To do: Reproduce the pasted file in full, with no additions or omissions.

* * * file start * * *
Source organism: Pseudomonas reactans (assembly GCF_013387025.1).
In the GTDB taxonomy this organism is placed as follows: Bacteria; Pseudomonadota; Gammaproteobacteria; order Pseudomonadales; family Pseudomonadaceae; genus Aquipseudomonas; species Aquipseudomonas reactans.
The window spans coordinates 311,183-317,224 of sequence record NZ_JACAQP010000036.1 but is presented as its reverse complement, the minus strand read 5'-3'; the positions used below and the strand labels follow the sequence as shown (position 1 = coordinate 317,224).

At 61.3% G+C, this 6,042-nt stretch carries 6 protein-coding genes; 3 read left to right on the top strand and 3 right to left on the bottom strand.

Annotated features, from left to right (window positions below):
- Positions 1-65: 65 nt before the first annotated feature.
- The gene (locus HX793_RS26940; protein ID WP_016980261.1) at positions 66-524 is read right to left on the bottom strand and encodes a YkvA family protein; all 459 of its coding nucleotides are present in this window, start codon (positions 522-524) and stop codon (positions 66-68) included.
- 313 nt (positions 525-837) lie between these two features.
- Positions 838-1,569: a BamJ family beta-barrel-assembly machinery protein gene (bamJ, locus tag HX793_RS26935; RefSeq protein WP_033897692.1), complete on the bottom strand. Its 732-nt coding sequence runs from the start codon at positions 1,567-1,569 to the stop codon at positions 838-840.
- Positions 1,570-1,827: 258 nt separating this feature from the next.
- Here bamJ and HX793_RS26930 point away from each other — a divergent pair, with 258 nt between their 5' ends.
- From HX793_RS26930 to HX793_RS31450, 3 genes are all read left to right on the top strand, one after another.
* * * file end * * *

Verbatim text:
Source organism: Pseudomonas reactans (assembly GCF_013387025.1).
In the GTDB taxonomy this organism is placed as follows: Bacteria; Pseudomonadota; Gammaproteobacteria; order Pseudomonadales; family Pseudomonadaceae; genus Aquipseudomonas; species Aquipseudomonas reactans.
The window spans coordinates 311,183-317,224 of sequence record NZ_JACAQP010000036.1 but is presented as its reverse complement, the minus strand read 5'-3'; the positions used below and the strand labels follow the sequence as shown (position 1 = coordinate 317,224).

At 61.3% G+C, this 6,042-nt stretch carries 6 protein-coding genes; 3 read left to right on the top strand and 3 right to left on the bottom strand.

Annotated features, from left to right (window positions below):
- Positions 1-65: 65 nt before the first annotated feature.
- The gene (locus HX793_RS26940; protein ID WP_016980261.1) at positions 66-524 is read right to left on the bottom strand and encodes a YkvA family protein; all 459 of its coding nucleotides are present in this window, start codon (positions 522-524) and stop codon (positions 66-68) included.
- 313 nt (positions 525-837) lie between these two features.
- Positions 838-1,569: a BamJ family beta-barrel-assembly machinery protein gene (bamJ, locus tag HX793_RS26935; RefSeq protein WP_033897692.1), complete on the bottom strand. Its 732-nt coding sequence runs from the start codon at positions 1,567-1,569 to the stop codon at positions 838-840.
- Positions 1,570-1,827: 258 nt separating this feature from the next.
- Here bamJ and HX793_RS26930 point away from each other — a divergent pair, with 258 nt between their 5' ends.
- From HX793_RS26930 to HX793_RS31450, 3 genes are all read left to right on the top strand, one after another.